Cash not king for risk averse 0
Canadian one dollar coins, also know as loonies. (Reuters/SHAUN BEST)
Market volatility has terrified investors to such an extent that they are avoiding stocks like the bubonic plague. But as cash becomes king, it bears a leaden crown.
There's significant evidence to show that there are better places to grow diversified portfolios. However, instead of focusing on overall portfolio performance based on risk-adjusted returns, most people think monolithically. Should I be in or out of the stock market? Should I be completely out of big stocks and into bonds and cash? This risk on/risk off approach is not only disconcerting, it leaves you open to bad market-timing decisions.
Fear is currently ruling mass investor behavior. Cash inflows into checking and savings accounts - which are posting negative returns after inflation and taxes - outpaced all other investments in the first half of the year, according to TrimTabs Investment Research. More than one-third of a trillion dollars went into these safe-but-sorry vehicles, compared to a $26 billion exodus from U.S. stock exchange-traded funds.
Mega-manager Bill Gross, co-founder of PIMCO, has declared "the cult of equity is dying," and the 6.6-percent return of stocks over the last 100 years is "a historical freak, a mutation likely never to be seen again." Millions have already taken that to heart, beating a steady retreat from stocks since 2008.
While Gross is probably right that stock returns will be less than half of the historical performance, there's little reason to abandon stocks completely for cash or bonds. It seems reasonable that a new average performance for U.S. stocks will be around 4 percent. That's a 2 percent for dividends and 2 percent for capital gains, according to Peng Chen, who wrote a paper on expected returns earlier this year for Ibbotson Associates.
Chen may be on the low side if robust growth returns to the U.S. and abroad. Adds Seth Masters, chief investment officer for Bernstein Global Wealth Management, "with reasonable assumptions, we can get returns in the 6 percent to 7 percent range."
Part of the "stocks are not quite dead yet" argument rests on looking at smaller stock sectors and not just the largest, most popular U.S. stocks. In a paper to be published in the Journal of Indexes, Craig Israelsen, who teaches finance at the University of Utah, found higher historical returns when examining indexes of non-blue chips.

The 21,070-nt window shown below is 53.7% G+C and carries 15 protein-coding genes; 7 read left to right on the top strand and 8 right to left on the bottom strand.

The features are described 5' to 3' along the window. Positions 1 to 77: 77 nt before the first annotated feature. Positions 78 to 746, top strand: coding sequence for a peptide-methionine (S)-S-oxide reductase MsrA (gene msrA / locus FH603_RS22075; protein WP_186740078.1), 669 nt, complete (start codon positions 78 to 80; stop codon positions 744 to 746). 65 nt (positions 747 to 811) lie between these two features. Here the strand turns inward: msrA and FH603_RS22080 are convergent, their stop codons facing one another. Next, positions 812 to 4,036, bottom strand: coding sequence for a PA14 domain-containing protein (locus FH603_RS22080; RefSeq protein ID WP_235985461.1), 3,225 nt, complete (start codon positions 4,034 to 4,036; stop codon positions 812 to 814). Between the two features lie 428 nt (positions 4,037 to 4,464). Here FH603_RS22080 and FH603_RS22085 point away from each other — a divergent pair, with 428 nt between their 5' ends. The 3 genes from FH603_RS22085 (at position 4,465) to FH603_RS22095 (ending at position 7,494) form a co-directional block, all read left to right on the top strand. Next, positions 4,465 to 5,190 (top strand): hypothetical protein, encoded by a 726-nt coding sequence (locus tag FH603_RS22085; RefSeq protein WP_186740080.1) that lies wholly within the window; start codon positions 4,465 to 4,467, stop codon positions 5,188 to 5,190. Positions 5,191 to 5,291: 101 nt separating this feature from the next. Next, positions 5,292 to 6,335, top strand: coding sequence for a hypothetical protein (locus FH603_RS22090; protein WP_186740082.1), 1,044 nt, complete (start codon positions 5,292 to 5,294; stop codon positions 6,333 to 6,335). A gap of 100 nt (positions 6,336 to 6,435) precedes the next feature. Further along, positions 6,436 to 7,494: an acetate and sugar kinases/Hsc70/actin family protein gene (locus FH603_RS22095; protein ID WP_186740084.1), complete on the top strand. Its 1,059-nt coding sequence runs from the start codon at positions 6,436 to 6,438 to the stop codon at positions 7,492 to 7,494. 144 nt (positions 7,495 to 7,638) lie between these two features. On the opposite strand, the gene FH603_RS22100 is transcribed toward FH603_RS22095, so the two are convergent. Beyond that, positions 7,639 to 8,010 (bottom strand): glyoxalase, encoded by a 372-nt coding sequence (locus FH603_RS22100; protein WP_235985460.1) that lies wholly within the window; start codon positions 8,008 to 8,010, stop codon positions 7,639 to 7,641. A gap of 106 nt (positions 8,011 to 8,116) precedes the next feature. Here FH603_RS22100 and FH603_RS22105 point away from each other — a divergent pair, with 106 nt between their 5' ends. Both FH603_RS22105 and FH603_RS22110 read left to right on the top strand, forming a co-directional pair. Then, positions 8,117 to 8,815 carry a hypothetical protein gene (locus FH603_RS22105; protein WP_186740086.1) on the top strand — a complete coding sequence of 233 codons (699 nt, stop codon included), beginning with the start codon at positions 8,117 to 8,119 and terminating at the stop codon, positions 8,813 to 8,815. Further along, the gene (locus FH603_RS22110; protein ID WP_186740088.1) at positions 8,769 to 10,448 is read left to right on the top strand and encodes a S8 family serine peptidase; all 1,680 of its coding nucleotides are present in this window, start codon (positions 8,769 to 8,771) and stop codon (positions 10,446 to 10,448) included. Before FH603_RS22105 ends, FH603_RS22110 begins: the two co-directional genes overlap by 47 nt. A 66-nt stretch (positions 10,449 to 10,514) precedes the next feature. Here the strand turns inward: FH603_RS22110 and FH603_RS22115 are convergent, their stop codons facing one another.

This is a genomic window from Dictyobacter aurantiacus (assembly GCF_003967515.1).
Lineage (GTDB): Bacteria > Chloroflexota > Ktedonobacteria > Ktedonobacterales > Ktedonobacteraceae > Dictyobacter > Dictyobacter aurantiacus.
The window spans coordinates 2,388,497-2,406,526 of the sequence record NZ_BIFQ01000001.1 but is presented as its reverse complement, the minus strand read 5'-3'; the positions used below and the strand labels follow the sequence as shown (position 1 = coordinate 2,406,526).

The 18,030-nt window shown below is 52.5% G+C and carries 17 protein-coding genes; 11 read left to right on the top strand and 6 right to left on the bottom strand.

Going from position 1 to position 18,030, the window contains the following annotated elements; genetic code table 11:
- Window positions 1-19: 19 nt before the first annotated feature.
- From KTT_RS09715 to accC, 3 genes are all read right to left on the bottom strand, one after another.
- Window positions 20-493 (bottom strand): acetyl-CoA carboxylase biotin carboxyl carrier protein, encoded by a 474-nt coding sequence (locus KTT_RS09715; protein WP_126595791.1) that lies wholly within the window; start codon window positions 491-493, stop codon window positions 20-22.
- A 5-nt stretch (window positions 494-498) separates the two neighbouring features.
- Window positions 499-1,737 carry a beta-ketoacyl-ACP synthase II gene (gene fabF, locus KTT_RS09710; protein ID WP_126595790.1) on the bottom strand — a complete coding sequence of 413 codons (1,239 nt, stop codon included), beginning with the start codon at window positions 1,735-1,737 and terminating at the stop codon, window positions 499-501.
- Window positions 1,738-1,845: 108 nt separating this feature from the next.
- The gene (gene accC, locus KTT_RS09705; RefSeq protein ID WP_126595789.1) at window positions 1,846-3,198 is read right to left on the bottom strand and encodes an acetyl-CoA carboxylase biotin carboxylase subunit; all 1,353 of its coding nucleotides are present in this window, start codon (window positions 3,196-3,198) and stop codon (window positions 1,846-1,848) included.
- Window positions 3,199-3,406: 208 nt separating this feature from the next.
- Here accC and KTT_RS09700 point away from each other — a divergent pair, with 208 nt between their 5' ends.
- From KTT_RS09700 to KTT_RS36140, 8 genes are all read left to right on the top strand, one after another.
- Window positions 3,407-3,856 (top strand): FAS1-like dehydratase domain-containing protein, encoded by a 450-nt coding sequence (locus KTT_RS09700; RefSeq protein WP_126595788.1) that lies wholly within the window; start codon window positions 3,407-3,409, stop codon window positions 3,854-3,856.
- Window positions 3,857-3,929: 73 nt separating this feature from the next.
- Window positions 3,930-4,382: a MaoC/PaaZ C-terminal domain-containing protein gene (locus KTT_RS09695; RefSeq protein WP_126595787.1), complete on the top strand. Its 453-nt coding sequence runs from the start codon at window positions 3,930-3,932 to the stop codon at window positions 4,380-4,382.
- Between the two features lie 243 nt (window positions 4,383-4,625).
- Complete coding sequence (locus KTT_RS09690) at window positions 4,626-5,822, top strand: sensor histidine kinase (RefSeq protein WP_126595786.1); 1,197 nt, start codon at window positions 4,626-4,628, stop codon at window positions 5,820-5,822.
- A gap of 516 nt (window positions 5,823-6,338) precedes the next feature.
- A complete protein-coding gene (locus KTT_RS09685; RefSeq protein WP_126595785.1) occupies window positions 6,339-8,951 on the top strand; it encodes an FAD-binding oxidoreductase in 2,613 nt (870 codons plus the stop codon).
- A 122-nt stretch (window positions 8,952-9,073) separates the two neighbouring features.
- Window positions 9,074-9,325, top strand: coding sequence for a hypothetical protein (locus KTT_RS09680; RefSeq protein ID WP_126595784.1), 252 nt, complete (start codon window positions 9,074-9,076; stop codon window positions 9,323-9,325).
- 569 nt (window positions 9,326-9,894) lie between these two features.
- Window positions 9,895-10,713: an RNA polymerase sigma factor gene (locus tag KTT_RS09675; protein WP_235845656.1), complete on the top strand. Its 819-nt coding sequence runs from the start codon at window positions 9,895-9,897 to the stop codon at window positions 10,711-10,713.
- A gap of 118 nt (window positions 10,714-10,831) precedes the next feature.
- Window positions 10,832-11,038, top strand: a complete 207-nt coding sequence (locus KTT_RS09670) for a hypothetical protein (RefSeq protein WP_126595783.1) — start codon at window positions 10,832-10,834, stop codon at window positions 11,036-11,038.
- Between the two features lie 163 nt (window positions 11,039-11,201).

True, the much-followed S&P 500 stock index, he found, returned a lackluster 2.92 percent from 2002-2011 and lost 0.25 percent in the last three years. Projecting those returns forward, which is always dangerous, gets you into Gross's "dying equity" zone.
Yet when you look at other sectors, the picture brightens considerably. The MSCI U.S. Mid-Cap Value Index returned almost 8 percent in the near decade. The Dow Jones US Small Cap Value Index was up 7.7 percent. The S&P SmallCap 600 Index rose 7.5 percent.
The monolithic view dominated by only looking at brand-name U.S. stocks suffers in a finer analysis. You need to consider a well-rounded portfolio of all sizes of growth and bargain-priced value stocks - and more. Nothing is guaranteed going forward, of course. The point is to take a more global view of different asset classes.
"What is important is how the overall portfolio performs," Israelsen notes, "rather than over-focusing on how an individual 'single-asset-class' behaves…the sum is more important than the parts."
By covering all sizes and styles of U.S. stocks; non-U.S. developed and emerging stocks; real estate investment trusts (REITs); natural resources/commodities; U.S. and international bonds; inflation-protected bonds and cash, Israelsen figures you could have achieved a 7.73-percent return over the past 14 years (through 2011), compared to 3.55 percent for an all-U.S. stock mix or 5.12 percent for a 60-percent stocks/40-percent bonds portfolio. What about 100-percent cash? A sure loser at 2.9 percent. That's before you subtract inflation. This "7-12" strategy places 8.33 percent in each of 12 asset classes.
Instead of beating a hasty retreat to cash every time a sour headline emerges on the U.S., European or Chinese economy, if you're a long-term investor focused on inflation-beating growth, you could avoid the opportunity risk trap. Then you wouldn't have to worry whether the current rally or sell-off will last or how to best time your move. You'd be strategically situated to capture some growth and income throughout the world no matter how much stocks were gyrating.
(The author is a Reuters columnist and the opinions expressed are his own.)